"There was never any doubt and it was never disputed that Solange Guilbeault's truffle pig had gained entry to the Barclay-Jones' garden. Nor that it had found its way into the house and caused what the Barclay-Jones described as “extensive and costly damage”. That the beast had eaten their kitten (“Minou”), though, was by no means certain and something upon which the St. Laurent jury was still out.

Solange was well known in the district. In her late thirties, she was grossly overweight, of manly appearance and had the strength of a black Camargue bull. Her lank, dark hair always seemed to be damp (opinion favoured sweat over showering) and her muscular arms and meaty fists had split no end of lips and flattened as many noses in any number of local bars. Always seen in blue bib-and-brace overalls over a blue or green vest (she had only one of each), green rubber boots and in winter a heavy ex-army great-coat, she lived alone in a tiny, isolated cottage on the road between St. Laurent and Frayssinet. Her pig, “Mauricette”, had a crude and rickety form of sty in a shed in the small back garden, but rumour had it that when the nights were bitter and the damp and mists crept up from the River Lot, she joined Solange inside: after all, she was her owner's mainstay, her sole source of income, and such assets should be cosseted.

That Solange was popular in the area was evidenced by her several children (the precise number had been the subject of argument for years) who were variously lodged with her mother in Villeneuve-sur-Lot and an aunt in Prayssac. Full of the rough, black Cahors wine and a few measures of eau-de-vie, depending on her mood Solange would either fight or fornicate. It was widely accepted that she enjoyed and excelled at both pursuits and that her involvement in either had never been known to be accompanied by any form of sentiment: Solange did not fall in love – nor did she ever bear any grudge towards anyone she had felt cause to assault, be it under the influence of drink or otherwise.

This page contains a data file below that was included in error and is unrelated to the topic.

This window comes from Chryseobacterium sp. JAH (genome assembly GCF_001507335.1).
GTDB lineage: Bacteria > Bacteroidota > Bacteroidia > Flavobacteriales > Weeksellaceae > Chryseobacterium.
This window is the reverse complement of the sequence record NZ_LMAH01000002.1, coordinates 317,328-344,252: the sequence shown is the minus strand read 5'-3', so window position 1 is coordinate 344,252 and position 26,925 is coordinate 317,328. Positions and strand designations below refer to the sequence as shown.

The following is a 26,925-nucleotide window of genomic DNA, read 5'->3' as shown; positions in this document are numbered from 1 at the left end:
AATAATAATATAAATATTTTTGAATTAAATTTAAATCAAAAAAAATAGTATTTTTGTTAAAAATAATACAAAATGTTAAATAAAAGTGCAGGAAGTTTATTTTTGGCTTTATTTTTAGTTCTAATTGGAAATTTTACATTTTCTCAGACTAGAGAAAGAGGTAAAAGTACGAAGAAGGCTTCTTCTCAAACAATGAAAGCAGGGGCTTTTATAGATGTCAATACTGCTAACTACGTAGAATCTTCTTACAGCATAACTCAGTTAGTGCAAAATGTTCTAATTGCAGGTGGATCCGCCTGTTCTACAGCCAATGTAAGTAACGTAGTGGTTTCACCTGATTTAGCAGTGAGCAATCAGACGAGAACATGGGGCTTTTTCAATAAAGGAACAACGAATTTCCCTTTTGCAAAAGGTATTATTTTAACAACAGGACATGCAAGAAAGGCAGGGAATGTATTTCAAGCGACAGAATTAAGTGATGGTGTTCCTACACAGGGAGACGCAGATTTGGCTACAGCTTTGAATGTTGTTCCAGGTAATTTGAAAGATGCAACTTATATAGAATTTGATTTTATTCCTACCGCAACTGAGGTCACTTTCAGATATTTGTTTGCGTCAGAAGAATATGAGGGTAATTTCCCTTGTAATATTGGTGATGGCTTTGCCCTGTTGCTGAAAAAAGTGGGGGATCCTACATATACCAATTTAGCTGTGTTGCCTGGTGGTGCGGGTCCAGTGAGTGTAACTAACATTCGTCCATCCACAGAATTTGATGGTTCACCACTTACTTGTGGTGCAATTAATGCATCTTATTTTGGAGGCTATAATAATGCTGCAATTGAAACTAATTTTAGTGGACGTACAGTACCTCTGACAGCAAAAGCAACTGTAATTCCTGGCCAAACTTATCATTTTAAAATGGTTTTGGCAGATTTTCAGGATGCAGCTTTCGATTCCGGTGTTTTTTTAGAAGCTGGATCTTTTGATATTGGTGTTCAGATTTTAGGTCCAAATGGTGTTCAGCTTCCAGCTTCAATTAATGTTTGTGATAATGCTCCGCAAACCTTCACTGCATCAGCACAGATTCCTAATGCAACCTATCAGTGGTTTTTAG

She roamed the countryside on foot, inevitably with Mauricette plodding in her wake, led by a length of rope attached to a brass ring in her ever-dripping nose. From autumn onward, if asked by landowners she would spend hours in woodlands encouraging the pig, which was able to scent a truffle as far as three feet below the ground. Obliging farmers and the owners of woods and copses were rewarded with what Solange showed them as being half of her harvest. Those disinclined to allow her on their land (she would go anyway) – or those she did not bother to ask – were not that fortunate."

JOIN THE SOLANGE FAN-CLUB! "OF PARADISE AND PIGS" BY JOHN RIGBEY.

 
 
As I have mentioned, "Arsenic and Mercy Quint" is now with the publishers and I am waiting - rather like waiting for test results from the quacks! Arsenic was very painful and cruel manner of disposing of one's enemies which is now long out of fashion, thank God, but if anyone is interested in how it worked send a message and I will send an extract from the proposed book. 
Meanwhile, as far as I can see "Pigs" is doing okay: have heard no more from the French radio station, but the advert in France starts next week. 
Back at the keyboard, "Pigs Two"(likely title "Of Paradise and Miss Jane Pollitt") is moving along quite well, so try not to forget me".